“We know that we can reduce death rate from breast cancer by 25 per cent with breast screening programs. [If women are not able to have mammograms at the appropriate time] that reduction will not be possible on the Island . . . The situation is now critical,” he says.

Dr. Richard Wedge of PEI’s Department of Health acknowledges the government is very concerned about the backlog. “There could possibly be one or two women in there (the backlog) whose mammograms will show something. I think it’s in everybody’s best interest to have them read in a timely fashion,” he says.

PEI Health Minister Chester Gillan announced Oct. 25 that a radiologist from Ontario will come to the Island temporarily to read mammograms and would return as often as necessary. Dr. Wedge expects the backlog to quickly decline once that radiologist comes on board. The doctor will focus only on mammograms and will read as many as 500 over a three-day period. Dr. Wedge adds that three more radiologists have agreed to come to PEI to work part-time as soon as they are licenced in the province. “Come December, we should have four people to do locums on a regular basis,” he says.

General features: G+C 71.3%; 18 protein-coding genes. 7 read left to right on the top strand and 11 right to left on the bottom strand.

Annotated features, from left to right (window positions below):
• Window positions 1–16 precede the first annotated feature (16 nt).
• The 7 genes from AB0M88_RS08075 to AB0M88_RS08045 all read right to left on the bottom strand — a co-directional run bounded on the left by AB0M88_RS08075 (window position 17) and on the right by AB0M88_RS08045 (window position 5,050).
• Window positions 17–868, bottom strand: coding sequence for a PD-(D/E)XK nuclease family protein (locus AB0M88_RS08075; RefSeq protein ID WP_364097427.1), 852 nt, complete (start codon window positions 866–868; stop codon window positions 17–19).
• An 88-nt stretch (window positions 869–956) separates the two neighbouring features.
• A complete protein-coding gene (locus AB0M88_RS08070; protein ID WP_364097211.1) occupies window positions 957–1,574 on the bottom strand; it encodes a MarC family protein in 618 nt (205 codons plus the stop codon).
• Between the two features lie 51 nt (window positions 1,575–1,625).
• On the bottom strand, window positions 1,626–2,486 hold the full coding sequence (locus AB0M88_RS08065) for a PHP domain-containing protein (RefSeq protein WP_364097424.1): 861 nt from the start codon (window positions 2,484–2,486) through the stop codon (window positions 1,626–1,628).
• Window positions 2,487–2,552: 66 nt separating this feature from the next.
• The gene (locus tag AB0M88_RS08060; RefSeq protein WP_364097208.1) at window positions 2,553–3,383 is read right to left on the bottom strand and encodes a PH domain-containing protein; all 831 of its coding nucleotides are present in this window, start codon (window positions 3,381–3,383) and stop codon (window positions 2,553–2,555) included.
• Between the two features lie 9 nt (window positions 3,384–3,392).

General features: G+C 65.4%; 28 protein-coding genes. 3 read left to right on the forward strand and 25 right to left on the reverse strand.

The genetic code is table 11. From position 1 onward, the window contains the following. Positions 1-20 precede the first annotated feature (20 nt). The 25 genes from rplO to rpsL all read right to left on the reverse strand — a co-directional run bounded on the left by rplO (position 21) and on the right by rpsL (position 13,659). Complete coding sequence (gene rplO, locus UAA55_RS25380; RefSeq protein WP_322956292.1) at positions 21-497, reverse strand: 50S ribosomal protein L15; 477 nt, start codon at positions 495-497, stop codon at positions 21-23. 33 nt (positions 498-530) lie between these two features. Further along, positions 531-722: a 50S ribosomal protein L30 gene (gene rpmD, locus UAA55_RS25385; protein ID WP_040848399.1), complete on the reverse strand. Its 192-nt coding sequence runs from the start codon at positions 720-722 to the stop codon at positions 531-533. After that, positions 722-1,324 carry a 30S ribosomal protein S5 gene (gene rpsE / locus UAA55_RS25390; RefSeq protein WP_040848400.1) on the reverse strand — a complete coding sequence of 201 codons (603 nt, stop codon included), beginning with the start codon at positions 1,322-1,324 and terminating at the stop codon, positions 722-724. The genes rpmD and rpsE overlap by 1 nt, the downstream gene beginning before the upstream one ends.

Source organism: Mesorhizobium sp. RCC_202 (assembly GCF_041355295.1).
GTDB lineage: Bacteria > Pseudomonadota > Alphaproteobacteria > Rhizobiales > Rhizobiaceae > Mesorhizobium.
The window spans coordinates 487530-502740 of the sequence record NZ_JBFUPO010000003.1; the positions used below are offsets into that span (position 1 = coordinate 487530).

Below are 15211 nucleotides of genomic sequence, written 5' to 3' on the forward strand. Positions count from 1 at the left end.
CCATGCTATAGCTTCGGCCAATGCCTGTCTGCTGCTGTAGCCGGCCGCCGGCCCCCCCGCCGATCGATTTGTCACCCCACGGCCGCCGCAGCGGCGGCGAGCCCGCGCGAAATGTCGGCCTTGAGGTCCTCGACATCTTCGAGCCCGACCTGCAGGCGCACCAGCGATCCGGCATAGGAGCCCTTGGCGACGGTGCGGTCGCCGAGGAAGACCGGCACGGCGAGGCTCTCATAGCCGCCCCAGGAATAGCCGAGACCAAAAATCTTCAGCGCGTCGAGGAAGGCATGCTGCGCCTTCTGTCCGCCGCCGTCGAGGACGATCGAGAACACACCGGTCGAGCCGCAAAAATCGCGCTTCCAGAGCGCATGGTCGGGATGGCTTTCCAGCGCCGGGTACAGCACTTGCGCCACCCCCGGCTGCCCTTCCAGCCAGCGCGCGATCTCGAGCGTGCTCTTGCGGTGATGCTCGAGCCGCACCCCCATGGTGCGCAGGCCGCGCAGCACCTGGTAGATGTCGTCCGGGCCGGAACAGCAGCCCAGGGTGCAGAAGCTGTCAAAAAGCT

The sudden flurry of activity when the province has been short radiologists for nearly a year leaves at least one woman suspicious that the provincial government would have done little about the situation if it weren’t for Islanders airing their concerns in the media.